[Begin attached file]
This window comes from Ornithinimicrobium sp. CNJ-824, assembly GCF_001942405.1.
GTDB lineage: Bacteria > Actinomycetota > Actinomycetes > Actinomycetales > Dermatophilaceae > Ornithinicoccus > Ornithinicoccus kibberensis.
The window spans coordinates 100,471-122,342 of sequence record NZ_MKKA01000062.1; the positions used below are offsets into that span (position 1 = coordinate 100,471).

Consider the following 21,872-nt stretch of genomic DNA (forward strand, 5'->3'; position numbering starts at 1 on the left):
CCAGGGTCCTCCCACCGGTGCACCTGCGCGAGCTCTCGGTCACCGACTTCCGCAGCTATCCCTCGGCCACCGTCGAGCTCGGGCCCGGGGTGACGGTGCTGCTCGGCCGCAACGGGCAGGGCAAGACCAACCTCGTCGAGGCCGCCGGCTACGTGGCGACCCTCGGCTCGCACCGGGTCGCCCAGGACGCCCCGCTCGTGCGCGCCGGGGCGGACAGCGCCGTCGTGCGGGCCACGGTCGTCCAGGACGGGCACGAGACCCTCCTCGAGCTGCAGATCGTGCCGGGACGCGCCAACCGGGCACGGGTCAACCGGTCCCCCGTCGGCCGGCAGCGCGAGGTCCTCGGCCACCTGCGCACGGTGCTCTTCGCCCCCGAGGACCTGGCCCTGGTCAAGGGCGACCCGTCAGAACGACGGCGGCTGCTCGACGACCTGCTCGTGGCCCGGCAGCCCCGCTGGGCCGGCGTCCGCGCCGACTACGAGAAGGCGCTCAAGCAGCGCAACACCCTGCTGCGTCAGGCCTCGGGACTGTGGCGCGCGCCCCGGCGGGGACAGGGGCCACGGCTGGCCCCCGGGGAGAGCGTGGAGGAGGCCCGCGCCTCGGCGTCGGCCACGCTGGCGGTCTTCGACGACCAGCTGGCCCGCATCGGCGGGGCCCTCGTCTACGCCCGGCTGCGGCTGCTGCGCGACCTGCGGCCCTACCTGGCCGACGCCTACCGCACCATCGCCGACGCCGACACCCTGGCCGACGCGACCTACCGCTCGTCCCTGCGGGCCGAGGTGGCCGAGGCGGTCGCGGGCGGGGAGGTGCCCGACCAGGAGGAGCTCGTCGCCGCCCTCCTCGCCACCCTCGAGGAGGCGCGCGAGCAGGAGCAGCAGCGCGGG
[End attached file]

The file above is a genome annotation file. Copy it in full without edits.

This window comes from Ornithinimicrobium sp. CNJ-824, assembly GCF_001942405.1.
GTDB lineage: Bacteria > Actinomycetota > Actinomycetes > Actinomycetales > Dermatophilaceae > Ornithinicoccus > Ornithinicoccus kibberensis.
The window spans coordinates 100,471-122,342 of sequence record NZ_MKKA01000062.1; the positions used below are offsets into that span (position 1 = coordinate 100,471).

Consider the following 21,872-nt stretch of genomic DNA (forward strand, 5'->3'; position numbering starts at 1 on the left):
CCAGGGTCCTCCCACCGGTGCACCTGCGCGAGCTCTCGGTCACCGACTTCCGCAGCTATCCCTCGGCCACCGTCGAGCTCGGGCCCGGGGTGACGGTGCTGCTCGGCCGCAACGGGCAGGGCAAGACCAACCTCGTCGAGGCCGCCGGCTACGTGGCGACCCTCGGCTCGCACCGGGTCGCCCAGGACGCCCCGCTCGTGCGCGCCGGGGCGGACAGCGCCGTCGTGCGGGCCACGGTCGTCCAGGACGGGCACGAGACCCTCCTCGAGCTGCAGATCGTGCCGGGACGCGCCAACCGGGCACGGGTCAACCGGTCCCCCGTCGGCCGGCAGCGCGAGGTCCTCGGCCACCTGCGCACGGTGCTCTTCGCCCCCGAGGACCTGGCCCTGGTCAAGGGCGACCCGTCAGAACGACGGCGGCTGCTCGACGACCTGCTCGTGGCCCGGCAGCCCCGCTGGGCCGGCGTCCGCGCCGACTACGAGAAGGCGCTCAAGCAGCGCAACACCCTGCTGCGTCAGGCCTCGGGACTGTGGCGCGCGCCCCGGCGGGGACAGGGGCCACGGCTGGCCCCCGGGGAGAGCGTGGAGGAGGCCCGCGCCTCGGCGTCGGCCACGCTGGCGGTCTTCGACGACCAGCTGGCCCGCATCGGCGGGGCCCTCGTCTACGCCCGGCTGCGGCTGCTGCGCGACCTGCGGCCCTACCTGGCCGACGCCTACCGCACCATCGCCGACGCCGACACCCTGGCCGACGCGACCTACCGCTCGTCCCTGCGGGCCGAGGTGGCCGAGGCGGTCGCGGGCGGGGAGGTGCCCGACCAGGAGGAGCTCGTCGCCGCCCTCCTCGCCACCCTCGAGGAGGCGCGCGAGCAGGAGCAGCAGCGCGGG